Transit is crucial in providing accessible mobility options for people with disabilities, which is important to the quality of life. There has been much research focused on how to improve these transportation networks, including using taxis as a potential form of paratransit. TNCs like Uber and Lyft have improved accessible for some groups, it has been inconsistent. This review of Uber from the American Foundation for the Blind (AFB) points out the service works well with iOS, but that they Android app is not accessible. There is also the issue that riders with guide dogs might be refused a ride and "there appears to be no legal recourse that can be taken under the ADA at this time." The AFB has since filed a lawsuit against Uber and the DOJ now says Uber must comply with ADA. These sorts of regulatory growing pains seem to be a part of disruptive transportation companies maturity, which is why the complaint filed against Leap isn't very surprising. 

The Leap case also raises the existential question - what does it mean to be a transit service? Part of Leap's argument is that they do not provide transit, rather they connect riders with an operator. This is the same position Uber and Lyft have taken with regard to its relationship with riders and drivers, which also has a lawsuit in the courts. Leap and Chariot are basically modern jitneys that compliment existing services and jitneys are not exempt ADA requirements.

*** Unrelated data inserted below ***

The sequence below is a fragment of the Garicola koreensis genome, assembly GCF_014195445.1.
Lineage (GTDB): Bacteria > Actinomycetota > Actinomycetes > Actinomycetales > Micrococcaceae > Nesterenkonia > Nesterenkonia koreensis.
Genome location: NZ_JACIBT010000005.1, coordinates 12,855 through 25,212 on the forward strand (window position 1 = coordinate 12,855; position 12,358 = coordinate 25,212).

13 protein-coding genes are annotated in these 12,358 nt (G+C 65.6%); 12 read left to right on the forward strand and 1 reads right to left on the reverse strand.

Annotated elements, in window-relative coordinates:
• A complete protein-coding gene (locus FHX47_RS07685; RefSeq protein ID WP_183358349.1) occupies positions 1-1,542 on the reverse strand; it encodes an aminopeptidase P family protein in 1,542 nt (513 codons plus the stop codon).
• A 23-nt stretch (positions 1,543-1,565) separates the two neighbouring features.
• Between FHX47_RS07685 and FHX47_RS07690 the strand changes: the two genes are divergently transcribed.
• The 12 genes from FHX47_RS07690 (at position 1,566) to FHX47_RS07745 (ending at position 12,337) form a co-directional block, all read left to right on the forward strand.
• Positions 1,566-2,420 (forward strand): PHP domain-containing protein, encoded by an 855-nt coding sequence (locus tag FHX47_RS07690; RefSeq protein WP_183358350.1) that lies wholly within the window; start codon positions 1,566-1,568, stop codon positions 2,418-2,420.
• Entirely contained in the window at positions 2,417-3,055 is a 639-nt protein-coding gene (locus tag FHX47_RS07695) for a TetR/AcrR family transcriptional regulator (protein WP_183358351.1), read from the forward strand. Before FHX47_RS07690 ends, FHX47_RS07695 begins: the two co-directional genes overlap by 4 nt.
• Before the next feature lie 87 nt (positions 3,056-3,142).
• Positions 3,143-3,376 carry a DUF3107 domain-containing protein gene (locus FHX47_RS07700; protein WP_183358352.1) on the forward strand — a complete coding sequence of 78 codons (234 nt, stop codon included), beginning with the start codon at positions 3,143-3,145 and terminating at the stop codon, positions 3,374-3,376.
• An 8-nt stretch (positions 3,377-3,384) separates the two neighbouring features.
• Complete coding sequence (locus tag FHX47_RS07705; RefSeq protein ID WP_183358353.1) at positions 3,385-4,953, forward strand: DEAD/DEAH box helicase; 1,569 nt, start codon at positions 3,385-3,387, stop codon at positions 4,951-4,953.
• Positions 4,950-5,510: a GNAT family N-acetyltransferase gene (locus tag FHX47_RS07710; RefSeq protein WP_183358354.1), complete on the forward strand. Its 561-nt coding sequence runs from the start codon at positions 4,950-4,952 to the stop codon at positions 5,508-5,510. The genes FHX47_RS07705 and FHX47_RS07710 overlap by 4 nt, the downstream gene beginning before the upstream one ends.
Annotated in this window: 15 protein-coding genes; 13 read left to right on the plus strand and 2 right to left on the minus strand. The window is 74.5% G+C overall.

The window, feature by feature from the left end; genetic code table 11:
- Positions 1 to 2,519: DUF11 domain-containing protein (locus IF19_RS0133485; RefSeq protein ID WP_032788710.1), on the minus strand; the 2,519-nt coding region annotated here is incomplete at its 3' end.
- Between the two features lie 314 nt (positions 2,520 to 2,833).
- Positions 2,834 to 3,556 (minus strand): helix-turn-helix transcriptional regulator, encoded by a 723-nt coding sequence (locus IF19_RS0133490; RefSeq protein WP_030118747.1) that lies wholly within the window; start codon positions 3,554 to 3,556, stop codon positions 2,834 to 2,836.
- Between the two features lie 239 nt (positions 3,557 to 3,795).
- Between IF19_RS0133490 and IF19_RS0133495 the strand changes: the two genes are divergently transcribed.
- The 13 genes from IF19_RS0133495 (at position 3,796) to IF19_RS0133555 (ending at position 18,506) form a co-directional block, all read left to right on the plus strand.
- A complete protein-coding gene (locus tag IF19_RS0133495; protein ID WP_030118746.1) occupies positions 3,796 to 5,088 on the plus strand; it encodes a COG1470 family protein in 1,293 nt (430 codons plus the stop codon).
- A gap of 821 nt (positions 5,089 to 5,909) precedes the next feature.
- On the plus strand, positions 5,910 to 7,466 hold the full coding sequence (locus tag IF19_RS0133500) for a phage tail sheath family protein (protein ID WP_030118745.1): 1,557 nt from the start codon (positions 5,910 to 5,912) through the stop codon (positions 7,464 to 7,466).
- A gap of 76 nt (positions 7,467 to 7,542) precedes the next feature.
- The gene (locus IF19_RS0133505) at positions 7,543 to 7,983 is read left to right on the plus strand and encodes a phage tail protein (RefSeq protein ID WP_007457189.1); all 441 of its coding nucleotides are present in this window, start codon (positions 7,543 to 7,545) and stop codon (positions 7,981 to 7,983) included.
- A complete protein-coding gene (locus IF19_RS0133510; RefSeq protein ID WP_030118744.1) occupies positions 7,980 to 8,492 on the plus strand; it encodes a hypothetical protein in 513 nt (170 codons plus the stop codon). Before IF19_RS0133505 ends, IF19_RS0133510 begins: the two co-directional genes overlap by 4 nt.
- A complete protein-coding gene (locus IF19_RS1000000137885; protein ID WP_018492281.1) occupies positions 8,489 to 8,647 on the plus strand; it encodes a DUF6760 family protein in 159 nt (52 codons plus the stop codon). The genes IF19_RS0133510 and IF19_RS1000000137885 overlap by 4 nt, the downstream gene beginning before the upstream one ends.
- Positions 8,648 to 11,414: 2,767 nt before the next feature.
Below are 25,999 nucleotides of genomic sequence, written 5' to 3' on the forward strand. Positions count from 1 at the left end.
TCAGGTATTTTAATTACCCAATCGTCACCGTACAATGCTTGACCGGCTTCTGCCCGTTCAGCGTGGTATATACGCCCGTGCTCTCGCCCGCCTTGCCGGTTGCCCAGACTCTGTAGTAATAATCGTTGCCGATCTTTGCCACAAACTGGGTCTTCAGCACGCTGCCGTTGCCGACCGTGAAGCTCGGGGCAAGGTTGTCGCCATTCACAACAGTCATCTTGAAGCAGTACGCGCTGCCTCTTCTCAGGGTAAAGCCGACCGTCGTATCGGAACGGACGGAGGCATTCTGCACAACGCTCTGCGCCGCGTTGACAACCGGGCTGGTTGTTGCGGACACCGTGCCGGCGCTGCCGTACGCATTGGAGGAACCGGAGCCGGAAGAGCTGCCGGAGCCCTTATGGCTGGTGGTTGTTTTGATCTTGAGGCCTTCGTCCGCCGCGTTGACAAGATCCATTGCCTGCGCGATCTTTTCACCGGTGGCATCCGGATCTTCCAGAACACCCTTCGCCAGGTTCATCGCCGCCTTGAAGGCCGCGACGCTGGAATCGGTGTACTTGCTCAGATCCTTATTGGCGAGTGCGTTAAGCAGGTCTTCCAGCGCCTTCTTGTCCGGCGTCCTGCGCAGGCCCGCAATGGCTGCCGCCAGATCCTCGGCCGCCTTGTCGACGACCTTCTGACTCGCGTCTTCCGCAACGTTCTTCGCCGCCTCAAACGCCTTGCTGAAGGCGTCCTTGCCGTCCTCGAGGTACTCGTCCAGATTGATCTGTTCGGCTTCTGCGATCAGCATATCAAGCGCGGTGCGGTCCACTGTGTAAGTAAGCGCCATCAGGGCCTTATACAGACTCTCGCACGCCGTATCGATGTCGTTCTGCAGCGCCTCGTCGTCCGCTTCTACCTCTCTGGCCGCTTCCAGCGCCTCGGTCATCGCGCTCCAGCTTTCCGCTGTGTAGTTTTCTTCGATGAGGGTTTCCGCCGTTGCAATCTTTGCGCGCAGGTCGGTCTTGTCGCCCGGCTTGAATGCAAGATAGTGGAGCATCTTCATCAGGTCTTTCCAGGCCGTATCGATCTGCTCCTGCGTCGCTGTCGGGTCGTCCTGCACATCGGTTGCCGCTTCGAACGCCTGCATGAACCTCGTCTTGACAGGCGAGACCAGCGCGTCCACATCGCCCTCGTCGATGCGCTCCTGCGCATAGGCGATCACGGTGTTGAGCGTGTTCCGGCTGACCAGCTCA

Traveling this Winter? We are. Library closed 12/23-1/19.

292:365 - Closed Security

Now that the Fall Semester is over, lots of students are packing up and flying home for the break. We here at the ITS Library will also be leaving town, and the library will be closed from December 22, 2014 through January 19, 2015. We will reopen on Tuesday, January 20, 2015 at 1:00PM. (Will we see you at TRB?)

If you are one of the 5.4 million travelers who are flying this week, it's a good idea to rfresh your memory with current TSA guidelines and recommnedations. There will be some changes ahead for the TSA after this Holiday crunch as Transportation Secuirty Administrator John Pistole steps down at the end of December after 4 1/2 years in charge.  Pistole leave a legacy safe skies and socken feet. A recent GAO report recommends that the TSA should take additional steps to determine its program effectiveness. Will 2015 be a year of change in airport security? Stay tuned.